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Last year, HackIllinois introduced the open-source college hackathon. Our primary goal was to support student developers in giving back to the open-source community.

Our event offered two tracks. In the Create Track, we guided students towards the creation of new, maintainable projects. In the Contribute Track, we connected students with the maintainers of existing popular open-source projects, encouraging them to learn about these projects and become contributors themselves throughout the weekend.

For many of our attendees, work on their projects didn’t stop when our event came to an end. We’ve watched as the projects and contributions that started at HackIllinois have matured. Today, we’d like to share some of the amazing work our attendees have done in the six months that followed HackIllinois 2017.

This feature is the second part of a three part series detailing some of the projects that have kept on going after HackIllinois 2017. Read about our Long Con winners here:


We’re happy to announce that the winner of the Long Con for the Contribute track is PraireLearn, an online problem-driven learning system for creating homeworks and tests used at the University of Illinois.

At HackIllinois, Nathan Walters, Jordi Paris Ferrer, Genevieve Helsel, and Teju Nareddy worked together with project maintainer and UIUC Associate Professor Matt West to add new features to the PrairieLearn system.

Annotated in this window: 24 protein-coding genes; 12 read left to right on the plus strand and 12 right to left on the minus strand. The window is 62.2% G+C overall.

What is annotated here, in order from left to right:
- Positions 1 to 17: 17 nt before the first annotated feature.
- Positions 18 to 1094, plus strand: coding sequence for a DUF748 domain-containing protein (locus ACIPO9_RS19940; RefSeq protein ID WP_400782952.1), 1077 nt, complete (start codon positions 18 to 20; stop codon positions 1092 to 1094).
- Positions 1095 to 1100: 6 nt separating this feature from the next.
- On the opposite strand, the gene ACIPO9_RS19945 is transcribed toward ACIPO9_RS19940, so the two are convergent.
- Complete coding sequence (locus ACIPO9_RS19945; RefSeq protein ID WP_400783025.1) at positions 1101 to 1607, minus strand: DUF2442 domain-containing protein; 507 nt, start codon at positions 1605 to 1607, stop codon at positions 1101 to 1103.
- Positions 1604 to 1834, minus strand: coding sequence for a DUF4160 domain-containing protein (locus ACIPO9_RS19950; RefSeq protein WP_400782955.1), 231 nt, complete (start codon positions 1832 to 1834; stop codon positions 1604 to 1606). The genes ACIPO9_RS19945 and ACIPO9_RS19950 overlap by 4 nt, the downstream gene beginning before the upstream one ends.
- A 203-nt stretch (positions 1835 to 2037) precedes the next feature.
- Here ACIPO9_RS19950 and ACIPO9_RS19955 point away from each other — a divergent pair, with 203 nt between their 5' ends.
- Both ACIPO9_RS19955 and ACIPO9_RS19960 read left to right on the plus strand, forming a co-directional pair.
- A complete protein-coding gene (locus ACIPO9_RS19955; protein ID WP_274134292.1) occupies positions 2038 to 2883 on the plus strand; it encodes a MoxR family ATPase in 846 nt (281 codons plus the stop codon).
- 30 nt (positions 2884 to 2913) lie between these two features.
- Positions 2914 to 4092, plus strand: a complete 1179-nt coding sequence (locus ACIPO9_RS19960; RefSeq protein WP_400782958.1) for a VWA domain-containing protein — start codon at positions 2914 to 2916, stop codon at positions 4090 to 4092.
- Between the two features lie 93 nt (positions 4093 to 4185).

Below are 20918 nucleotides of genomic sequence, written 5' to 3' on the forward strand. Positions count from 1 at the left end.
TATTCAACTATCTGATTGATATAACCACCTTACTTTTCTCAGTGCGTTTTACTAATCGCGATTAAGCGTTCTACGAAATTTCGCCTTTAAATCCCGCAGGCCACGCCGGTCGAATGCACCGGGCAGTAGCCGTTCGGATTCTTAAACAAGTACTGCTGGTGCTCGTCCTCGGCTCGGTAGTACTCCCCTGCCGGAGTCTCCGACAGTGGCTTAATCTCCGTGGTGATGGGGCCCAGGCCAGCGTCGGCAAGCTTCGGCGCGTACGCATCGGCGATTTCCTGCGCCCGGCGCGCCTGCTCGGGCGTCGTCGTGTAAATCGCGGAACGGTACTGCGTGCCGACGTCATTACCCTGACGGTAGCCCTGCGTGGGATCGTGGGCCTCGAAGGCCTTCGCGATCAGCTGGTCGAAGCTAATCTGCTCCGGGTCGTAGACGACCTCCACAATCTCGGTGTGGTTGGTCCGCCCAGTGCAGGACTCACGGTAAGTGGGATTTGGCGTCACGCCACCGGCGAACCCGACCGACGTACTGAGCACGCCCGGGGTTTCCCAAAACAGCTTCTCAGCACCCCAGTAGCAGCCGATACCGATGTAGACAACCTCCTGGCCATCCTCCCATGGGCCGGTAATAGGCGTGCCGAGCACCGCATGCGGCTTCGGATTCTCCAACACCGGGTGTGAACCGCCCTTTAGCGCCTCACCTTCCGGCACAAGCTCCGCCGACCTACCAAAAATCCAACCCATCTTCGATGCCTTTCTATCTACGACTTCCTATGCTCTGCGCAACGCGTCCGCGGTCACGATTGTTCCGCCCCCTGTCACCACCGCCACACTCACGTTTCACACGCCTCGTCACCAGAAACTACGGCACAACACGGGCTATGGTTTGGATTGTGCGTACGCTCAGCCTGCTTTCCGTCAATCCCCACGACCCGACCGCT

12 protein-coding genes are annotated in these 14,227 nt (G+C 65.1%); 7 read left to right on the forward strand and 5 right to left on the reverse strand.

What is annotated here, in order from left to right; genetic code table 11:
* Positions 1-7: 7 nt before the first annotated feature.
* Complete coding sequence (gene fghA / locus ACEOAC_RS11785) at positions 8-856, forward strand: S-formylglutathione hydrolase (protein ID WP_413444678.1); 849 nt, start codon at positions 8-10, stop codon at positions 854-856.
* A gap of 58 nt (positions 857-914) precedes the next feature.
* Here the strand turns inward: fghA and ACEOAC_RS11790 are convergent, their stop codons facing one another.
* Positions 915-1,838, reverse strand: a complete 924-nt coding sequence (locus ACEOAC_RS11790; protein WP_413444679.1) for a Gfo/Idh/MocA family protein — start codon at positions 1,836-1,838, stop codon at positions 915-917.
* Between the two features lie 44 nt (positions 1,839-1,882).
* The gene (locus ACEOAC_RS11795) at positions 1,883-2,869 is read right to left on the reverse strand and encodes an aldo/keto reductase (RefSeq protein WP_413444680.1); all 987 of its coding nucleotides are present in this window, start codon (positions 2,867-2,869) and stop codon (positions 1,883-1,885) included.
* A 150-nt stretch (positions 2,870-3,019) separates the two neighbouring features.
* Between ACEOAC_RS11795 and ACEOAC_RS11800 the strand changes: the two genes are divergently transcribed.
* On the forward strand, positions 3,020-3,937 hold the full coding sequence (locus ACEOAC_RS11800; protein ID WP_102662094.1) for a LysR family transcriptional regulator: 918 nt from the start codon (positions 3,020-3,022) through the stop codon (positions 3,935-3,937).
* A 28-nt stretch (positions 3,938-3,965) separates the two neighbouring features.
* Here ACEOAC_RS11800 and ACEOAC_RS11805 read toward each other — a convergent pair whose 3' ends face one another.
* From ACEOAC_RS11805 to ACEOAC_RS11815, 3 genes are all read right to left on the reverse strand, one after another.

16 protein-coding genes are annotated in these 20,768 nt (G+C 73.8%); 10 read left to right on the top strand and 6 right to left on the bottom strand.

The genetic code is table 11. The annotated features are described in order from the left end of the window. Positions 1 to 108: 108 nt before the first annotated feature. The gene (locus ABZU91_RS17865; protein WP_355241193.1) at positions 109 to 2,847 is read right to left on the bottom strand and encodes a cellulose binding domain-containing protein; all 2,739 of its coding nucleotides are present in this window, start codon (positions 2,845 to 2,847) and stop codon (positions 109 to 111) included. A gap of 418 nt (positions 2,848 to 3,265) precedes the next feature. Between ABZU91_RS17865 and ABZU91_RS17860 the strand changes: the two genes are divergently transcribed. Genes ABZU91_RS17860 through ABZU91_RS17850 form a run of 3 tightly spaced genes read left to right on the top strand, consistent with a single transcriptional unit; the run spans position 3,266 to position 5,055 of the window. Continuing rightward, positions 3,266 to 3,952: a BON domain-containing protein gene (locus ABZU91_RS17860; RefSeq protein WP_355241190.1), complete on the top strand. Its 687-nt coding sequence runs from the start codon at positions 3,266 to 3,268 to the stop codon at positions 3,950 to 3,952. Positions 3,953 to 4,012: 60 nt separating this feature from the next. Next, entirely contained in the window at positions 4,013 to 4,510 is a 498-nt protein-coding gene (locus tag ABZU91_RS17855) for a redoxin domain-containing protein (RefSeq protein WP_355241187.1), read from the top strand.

The team came in contact with Matt West at our JavaScript Contribute session, where the PrairieLearn project was seeking out students to help create a real-time autograding system for code submitted through the PrairieLearn system during an exam. Recognizing the potential user impact and technical challenges of a rapid code feedback system, the four of them began hacking up a prototype.

By the time we called for submissions, the group had a functional proof of concept that could grade a fibonacci function written in Python in less than five minutes. But they didn’t leave things there. In the months that followed HackIllinois, Walters began to attend weekly meetings with the PrairieLearn developers and other UIUC faculty to discuss the feature that his group created. After a few weeks, Paris Ferrer and Walters had produced something that they were ready to test at a larger scale.

The two wrote autograde-able problems for UIUC’s CS 225 (Data Structures) to test their new feature in production. Their tests were a success! A number of the 800 students in the course who were now using their system described how appreciative they were of the immediate feedback they received.

The group still has plans to continue development. They hope to stay ahead of the rapid adoption of their feature by improving user experience, adding instructor utilities (such as a dashboard), and revamping their documentation. And in the end, they plan to stay involved with PrairieLearn even after their feature hits maturity.

Congratulations to the PrairieLearn team, and thank you for your valuable contributions to the open-source community!

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Nick Magerko




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